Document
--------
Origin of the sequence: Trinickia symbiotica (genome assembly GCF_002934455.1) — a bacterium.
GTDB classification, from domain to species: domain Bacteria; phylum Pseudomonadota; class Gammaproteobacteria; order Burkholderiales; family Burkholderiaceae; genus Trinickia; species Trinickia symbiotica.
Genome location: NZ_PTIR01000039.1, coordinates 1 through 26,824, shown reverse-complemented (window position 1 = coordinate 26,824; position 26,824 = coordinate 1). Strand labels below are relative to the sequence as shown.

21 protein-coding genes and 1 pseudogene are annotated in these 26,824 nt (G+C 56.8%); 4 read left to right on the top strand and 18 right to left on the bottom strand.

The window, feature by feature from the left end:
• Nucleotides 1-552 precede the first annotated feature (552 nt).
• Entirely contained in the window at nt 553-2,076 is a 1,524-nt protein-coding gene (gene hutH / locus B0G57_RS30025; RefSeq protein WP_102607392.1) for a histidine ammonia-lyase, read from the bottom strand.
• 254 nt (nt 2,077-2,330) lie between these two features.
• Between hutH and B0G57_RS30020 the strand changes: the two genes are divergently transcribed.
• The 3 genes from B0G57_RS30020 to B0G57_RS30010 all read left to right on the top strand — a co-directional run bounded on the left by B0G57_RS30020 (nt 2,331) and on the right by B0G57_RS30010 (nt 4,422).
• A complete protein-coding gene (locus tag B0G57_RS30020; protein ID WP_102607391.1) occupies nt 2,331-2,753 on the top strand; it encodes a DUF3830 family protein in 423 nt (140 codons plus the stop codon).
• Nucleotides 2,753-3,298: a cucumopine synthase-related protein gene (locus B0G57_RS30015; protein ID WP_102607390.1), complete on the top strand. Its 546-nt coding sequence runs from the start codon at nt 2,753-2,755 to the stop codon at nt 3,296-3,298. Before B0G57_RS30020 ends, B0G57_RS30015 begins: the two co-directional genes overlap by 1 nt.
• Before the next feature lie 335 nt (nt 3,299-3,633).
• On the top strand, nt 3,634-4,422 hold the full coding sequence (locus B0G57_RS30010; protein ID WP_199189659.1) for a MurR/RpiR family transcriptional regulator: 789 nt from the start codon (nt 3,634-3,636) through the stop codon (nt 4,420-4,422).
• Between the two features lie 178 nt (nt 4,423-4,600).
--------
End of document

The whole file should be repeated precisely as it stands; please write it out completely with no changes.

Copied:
Origin of the sequence: Trinickia symbiotica (genome assembly GCF_002934455.1) — a bacterium.
GTDB classification, from domain to species: domain Bacteria; phylum Pseudomonadota; class Gammaproteobacteria; order Burkholderiales; family Burkholderiaceae; genus Trinickia; species Trinickia symbiotica.
Genome location: NZ_PTIR01000039.1, coordinates 1 through 26,824, shown reverse-complemented (window position 1 = coordinate 26,824; position 26,824 = coordinate 1). Strand labels below are relative to the sequence as shown.

21 protein-coding genes and 1 pseudogene are annotated in these 26,824 nt (G+C 56.8%); 4 read left to right on the top strand and 18 right to left on the bottom strand.

The window, feature by feature from the left end:
• Nucleotides 1-552 precede the first annotated feature (552 nt).
• Entirely contained in the window at nt 553-2,076 is a 1,524-nt protein-coding gene (gene hutH / locus B0G57_RS30025; RefSeq protein WP_102607392.1) for a histidine ammonia-lyase, read from the bottom strand.
• 254 nt (nt 2,077-2,330) lie between these two features.
• Between hutH and B0G57_RS30020 the strand changes: the two genes are divergently transcribed.
• The 3 genes from B0G57_RS30020 to B0G57_RS30010 all read left to right on the top strand — a co-directional run bounded on the left by B0G57_RS30020 (nt 2,331) and on the right by B0G57_RS30010 (nt 4,422).
• A complete protein-coding gene (locus tag B0G57_RS30020; protein ID WP_102607391.1) occupies nt 2,331-2,753 on the top strand; it encodes a DUF3830 family protein in 423 nt (140 codons plus the stop codon).
• Nucleotides 2,753-3,298: a cucumopine synthase-related protein gene (locus B0G57_RS30015; protein ID WP_102607390.1), complete on the top strand. Its 546-nt coding sequence runs from the start codon at nt 2,753-2,755 to the stop codon at nt 3,296-3,298. Before B0G57_RS30020 ends, B0G57_RS30015 begins: the two co-directional genes overlap by 1 nt.
• Before the next feature lie 335 nt (nt 3,299-3,633).
• On the top strand, nt 3,634-4,422 hold the full coding sequence (locus B0G57_RS30010; protein ID WP_199189659.1) for a MurR/RpiR family transcriptional regulator: 789 nt from the start codon (nt 3,634-3,636) through the stop codon (nt 4,420-4,422).
• Between the two features lie 178 nt (nt 4,423-4,600).